To sum up the two sides in brief: The city is citing the General Vendors Law, which requires all vendors to apply for permits in a lottery system. Since 1982, however, this has not applied to book vendors, as printed material is protected as freedom of the press under the First Amendment. In 1996, the artists who had been harassed by the city brought the case to the Supreme Court, which ruled in their favor and said that art is just as communicative as speech or press and thus is also protected. So, no permits needed, right? Not so. The city has ignored the court's ruling, and has recently set up a permit system with only 51 spots in all the city's parks (the front of the Metropolitan is considered part of Central Park.) Not only is this illegal, but there are many hundreds more artists than spaces, the permits are next to impossible to obtain, must be reapplied for every month, and cost money. To top it all off, the city has also been arresting artists while they were creating art, which is in obvious disregard for the law which says that creating art is legal in any public place, including parks. The city claims to be regulating only commercial sales of art, but its actions clearly refute this.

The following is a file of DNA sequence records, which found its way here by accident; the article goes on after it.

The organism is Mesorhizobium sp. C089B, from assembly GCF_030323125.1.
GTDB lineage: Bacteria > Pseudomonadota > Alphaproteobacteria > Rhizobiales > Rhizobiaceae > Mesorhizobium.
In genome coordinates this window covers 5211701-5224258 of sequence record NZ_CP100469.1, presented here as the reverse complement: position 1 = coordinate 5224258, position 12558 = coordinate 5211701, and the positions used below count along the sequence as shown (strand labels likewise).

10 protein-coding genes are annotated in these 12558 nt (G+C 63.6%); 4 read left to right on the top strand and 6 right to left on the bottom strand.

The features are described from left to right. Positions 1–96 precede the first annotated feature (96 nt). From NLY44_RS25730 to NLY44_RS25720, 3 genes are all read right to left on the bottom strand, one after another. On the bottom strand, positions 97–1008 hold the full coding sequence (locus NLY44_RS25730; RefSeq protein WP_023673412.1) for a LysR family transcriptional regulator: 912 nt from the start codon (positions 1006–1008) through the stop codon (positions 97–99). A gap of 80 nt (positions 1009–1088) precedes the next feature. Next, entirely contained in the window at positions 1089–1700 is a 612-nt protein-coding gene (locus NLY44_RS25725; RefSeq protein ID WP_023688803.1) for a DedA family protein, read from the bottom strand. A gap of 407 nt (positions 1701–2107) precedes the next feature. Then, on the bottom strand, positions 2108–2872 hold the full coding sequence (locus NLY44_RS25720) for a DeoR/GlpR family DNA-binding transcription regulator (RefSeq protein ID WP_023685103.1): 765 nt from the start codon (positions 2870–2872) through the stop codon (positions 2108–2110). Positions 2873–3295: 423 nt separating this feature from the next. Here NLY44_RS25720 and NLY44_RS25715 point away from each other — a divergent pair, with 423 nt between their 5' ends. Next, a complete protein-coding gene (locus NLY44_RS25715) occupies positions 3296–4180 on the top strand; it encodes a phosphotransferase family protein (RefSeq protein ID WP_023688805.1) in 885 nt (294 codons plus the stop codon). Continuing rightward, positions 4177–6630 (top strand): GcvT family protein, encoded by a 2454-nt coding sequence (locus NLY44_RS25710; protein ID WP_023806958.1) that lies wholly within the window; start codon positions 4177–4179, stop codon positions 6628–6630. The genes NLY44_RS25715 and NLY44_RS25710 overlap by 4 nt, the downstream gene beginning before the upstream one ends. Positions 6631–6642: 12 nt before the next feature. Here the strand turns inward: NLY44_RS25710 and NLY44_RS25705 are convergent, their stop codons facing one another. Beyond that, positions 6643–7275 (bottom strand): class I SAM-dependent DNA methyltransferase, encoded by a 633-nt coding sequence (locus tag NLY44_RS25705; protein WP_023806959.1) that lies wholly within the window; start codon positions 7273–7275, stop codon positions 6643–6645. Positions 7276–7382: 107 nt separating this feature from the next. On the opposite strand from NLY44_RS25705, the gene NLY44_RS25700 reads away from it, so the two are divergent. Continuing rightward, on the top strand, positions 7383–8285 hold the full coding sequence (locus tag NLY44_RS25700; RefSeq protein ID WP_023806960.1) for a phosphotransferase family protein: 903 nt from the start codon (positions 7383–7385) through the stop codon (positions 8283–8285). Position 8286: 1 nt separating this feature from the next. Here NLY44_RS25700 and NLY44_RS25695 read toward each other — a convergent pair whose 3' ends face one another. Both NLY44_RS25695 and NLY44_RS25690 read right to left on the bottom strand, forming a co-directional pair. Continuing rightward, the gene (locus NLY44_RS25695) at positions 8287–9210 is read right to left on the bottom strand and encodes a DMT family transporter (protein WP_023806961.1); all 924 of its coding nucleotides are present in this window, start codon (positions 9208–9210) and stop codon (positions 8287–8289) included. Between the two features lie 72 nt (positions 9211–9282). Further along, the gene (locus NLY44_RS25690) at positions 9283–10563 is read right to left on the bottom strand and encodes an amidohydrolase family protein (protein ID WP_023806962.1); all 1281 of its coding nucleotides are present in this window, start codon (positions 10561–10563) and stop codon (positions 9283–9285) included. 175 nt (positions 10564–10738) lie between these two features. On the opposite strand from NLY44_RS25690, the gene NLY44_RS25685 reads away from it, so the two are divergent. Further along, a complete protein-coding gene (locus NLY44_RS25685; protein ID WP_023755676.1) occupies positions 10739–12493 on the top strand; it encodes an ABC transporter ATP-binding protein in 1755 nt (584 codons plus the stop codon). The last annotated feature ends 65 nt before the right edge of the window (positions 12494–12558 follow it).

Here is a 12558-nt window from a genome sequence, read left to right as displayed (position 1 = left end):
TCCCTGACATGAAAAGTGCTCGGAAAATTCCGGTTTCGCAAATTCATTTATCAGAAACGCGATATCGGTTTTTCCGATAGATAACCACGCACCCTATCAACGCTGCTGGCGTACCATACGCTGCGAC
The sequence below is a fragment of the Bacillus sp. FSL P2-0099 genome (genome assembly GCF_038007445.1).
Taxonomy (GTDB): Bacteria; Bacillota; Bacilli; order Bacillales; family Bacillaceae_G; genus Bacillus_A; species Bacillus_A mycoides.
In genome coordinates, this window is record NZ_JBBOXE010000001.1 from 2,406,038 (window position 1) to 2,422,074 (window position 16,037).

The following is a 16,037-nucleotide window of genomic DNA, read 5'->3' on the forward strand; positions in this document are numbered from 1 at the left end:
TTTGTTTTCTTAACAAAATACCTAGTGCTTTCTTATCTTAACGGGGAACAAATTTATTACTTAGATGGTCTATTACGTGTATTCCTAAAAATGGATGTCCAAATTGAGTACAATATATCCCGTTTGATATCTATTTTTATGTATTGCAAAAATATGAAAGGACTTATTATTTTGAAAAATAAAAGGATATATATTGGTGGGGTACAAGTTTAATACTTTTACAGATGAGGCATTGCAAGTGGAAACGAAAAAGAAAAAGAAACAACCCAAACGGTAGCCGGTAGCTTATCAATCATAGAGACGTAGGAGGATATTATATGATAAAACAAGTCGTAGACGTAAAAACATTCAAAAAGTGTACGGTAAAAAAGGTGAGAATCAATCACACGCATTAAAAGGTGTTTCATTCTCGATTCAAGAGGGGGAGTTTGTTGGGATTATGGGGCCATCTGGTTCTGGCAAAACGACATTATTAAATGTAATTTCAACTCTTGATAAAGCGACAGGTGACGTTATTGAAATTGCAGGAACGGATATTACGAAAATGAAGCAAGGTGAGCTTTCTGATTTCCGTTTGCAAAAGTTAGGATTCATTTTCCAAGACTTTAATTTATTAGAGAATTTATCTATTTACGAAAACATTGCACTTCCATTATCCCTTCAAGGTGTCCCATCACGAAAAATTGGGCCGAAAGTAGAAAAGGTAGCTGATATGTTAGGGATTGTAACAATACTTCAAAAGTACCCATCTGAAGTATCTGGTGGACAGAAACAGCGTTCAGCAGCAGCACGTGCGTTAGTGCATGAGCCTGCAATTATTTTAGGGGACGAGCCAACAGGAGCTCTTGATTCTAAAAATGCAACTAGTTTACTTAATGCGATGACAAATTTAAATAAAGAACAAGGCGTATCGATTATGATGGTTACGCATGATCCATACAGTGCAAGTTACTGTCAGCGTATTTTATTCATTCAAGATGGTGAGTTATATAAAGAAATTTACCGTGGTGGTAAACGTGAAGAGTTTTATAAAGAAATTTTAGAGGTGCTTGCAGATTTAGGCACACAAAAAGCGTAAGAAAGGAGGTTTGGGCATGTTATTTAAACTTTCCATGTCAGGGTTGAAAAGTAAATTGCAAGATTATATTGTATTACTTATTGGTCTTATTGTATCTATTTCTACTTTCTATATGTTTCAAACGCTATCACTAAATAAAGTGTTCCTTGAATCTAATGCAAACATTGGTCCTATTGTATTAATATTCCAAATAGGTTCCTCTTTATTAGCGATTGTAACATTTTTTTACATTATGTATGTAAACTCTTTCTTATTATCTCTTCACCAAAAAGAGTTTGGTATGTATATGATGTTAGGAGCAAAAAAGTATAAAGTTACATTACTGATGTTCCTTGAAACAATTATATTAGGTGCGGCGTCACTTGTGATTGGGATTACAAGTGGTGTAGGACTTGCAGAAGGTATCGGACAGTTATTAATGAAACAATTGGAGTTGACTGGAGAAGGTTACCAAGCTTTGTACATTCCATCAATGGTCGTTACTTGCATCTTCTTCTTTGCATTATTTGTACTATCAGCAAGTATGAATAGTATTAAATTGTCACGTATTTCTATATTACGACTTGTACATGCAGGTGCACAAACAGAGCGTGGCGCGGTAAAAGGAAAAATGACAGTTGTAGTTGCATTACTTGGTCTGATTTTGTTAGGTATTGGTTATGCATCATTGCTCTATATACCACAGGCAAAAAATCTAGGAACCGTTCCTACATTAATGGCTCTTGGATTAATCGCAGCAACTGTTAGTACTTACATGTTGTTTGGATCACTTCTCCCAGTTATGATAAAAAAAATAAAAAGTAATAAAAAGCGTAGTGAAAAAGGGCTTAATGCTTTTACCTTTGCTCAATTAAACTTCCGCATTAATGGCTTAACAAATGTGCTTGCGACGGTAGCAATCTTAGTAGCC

This issue is closely tied to Guiliani's political agendas. According to Robert Lederman, one of the Met protestors and president of A.R.T.I.S.T. (Artists' Response To Illegal State Tactics), Guiliani is only serving the interests of the Business Improvement Districts whose property values decrease with the presence of the artists. Ironically, these values decrease even more with the presence of protestors and the crowds that Lederman attracts by displaying his paintings and preaching, loudly, the artists' cause. Lederman, who says he has been arrested 26 times for being an artist, is also a lead plaintiff in a new, $2 million case that has just been filed against the city.